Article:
Europe's railways are getting even safer
EUROPE: The number of people killed in railway-related accidents in the EU during 2012 was the lowest since data collection to common standards began in 2006, according to figures published by the European Railway Agency on October 21.
The member states' national safety authorities recorded 36 passenger and 46 employee fatalities in 2012. These accounted for 7% of all fatalities on EU 28 railways last year, when 1 133 people were killed and 1 016 were seriously injured. Fatalities to unauthorised persons decreased significantly to 653, representing 58% of all fatalities.
A total of 2 068 significant railway accidents were reported in 2012, down 7% on 2011. However, the number of collisions and derailments rose. There was a 20% increase in level crossing user casualties to 373 killed and 336 seriously injured in 573 accidents, a reversal of the five-year trend. This follows from a 20% decrease in 2011. Suicides have risen by an average of 4% a year since 2008, to 2 997 in 2012.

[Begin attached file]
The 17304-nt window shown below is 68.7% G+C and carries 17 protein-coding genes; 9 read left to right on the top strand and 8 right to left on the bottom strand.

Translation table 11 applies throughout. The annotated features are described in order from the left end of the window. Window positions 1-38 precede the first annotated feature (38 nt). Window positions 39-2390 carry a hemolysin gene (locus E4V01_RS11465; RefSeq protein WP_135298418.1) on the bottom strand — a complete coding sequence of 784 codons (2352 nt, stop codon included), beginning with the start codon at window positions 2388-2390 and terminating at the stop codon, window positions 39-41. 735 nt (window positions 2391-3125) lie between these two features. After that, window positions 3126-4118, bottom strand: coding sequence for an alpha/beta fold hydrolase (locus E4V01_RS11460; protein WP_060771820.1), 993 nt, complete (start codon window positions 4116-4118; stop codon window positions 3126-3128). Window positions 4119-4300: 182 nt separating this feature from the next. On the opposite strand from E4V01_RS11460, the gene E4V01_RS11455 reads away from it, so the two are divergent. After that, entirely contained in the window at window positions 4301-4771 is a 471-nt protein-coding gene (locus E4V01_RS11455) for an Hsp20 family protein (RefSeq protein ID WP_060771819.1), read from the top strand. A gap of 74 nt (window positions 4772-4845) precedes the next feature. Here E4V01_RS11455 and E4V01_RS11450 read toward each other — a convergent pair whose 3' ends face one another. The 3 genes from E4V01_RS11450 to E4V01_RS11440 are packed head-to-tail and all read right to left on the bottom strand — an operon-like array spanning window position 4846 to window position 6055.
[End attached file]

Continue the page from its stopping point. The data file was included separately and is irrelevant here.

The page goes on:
Traffic volumes showed a flat trend, with a 1% increase in passenger-km and 3% drop in freight train-kilometers. Passenger trains ran 3·25 billion kilometers in 2012, 79% of all train-km. The fatality risk for passengers on trains remained low, at 0·11 fatalities per billion passenger-km over the last three years. ERA said this is close to the risk experienced by air passengers and about half the risk experienced by coach passengers in Europe.
The figures are based on common EU definitions which all member states were obliged to apply from 2010. In practice most countries adopted them earlier, however the data is not yet fully comparable between countries. In particular, although suicides are reported separately and not counted under the safety statistics, the standards used to designate a fatality as a suicide vary to a limited extent.